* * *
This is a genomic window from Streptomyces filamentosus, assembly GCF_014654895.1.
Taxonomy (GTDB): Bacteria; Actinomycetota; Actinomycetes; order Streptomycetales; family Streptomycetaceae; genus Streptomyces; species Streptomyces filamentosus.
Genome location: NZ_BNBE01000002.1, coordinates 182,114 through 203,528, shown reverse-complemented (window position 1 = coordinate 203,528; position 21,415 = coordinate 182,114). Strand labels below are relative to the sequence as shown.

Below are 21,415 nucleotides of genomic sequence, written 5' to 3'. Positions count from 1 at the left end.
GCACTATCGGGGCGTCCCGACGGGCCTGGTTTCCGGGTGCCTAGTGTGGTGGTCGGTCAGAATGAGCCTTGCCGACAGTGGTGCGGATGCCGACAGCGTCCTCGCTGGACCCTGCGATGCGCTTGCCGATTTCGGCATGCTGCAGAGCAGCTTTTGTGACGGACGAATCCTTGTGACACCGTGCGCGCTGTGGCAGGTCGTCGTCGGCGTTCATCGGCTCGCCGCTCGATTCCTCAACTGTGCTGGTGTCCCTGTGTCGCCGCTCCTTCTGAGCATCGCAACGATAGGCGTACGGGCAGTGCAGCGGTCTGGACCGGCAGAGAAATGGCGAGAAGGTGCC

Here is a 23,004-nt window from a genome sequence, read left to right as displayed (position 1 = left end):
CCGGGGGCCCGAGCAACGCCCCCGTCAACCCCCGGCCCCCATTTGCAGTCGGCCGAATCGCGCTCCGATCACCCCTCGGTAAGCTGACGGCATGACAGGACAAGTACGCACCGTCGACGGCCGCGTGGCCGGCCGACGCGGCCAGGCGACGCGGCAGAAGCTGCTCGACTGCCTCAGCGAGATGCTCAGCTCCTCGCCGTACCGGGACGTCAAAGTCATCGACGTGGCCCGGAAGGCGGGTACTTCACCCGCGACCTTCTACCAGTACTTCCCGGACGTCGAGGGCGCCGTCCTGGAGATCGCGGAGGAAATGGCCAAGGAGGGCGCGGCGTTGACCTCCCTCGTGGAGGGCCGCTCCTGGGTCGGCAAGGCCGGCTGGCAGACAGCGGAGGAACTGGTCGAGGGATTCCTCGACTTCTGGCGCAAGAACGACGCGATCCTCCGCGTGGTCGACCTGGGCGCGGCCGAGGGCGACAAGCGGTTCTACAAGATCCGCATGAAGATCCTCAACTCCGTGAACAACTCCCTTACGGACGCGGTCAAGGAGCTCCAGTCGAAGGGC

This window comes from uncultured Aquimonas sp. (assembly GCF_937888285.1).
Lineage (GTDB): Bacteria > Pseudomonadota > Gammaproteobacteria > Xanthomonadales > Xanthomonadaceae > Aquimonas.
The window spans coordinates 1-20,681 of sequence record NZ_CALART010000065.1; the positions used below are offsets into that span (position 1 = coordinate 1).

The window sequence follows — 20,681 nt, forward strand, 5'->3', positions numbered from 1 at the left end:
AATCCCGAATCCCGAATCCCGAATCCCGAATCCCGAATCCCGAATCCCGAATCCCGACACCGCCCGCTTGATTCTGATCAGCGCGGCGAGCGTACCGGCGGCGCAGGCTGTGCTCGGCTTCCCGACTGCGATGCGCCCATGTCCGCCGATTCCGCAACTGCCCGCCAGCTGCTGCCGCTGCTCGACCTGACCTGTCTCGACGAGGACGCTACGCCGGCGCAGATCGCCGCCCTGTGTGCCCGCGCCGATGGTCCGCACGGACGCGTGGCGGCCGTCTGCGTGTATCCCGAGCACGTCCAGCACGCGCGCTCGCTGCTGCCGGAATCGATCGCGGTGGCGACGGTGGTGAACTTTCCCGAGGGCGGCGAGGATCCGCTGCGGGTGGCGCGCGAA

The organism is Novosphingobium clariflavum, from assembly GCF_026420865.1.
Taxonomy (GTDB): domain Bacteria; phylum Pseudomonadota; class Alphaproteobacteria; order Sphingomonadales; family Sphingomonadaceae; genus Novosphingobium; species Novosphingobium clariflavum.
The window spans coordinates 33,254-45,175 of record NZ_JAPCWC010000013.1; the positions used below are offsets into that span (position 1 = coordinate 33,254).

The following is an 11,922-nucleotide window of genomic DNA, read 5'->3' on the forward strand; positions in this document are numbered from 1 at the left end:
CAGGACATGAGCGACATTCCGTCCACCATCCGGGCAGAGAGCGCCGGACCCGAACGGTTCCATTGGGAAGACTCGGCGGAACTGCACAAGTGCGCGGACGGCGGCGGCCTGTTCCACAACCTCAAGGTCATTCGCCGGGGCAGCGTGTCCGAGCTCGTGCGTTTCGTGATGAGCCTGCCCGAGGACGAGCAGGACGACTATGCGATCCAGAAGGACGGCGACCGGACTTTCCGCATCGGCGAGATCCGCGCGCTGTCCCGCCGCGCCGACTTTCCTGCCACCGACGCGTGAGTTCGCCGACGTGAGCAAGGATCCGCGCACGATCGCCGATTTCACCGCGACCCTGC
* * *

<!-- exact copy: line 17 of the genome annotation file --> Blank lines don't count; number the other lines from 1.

CAGGACATGAGCGACATTCCGTCCACCATCCGGGCAGAGAGCGCCGGACCCGAACGGTTCCATTGGGAAGACTCGGCGGAACTGCACAAGTGCGCGGACGGCGGCGGCCTGTTCCACAACCTCAAGGTCATTCGCCGGGGCAGCGTGTCCGAGCTCGTGCGTTTCGTGATGAGCCTGCCCGAGGACGAGCAGGACGACTATGCGATCCAGAAGGACGGCGACCGGACTTTCCGCATCGGCGAGATCCGCGCGCTGTCCCGCCGCGCCGACTTTCCTGCCACCGACGCGTGAGTTCGCCGACGTGAGCAAGGATCCGCGCACGATCGCCGATTTCACCGCGACCCTGC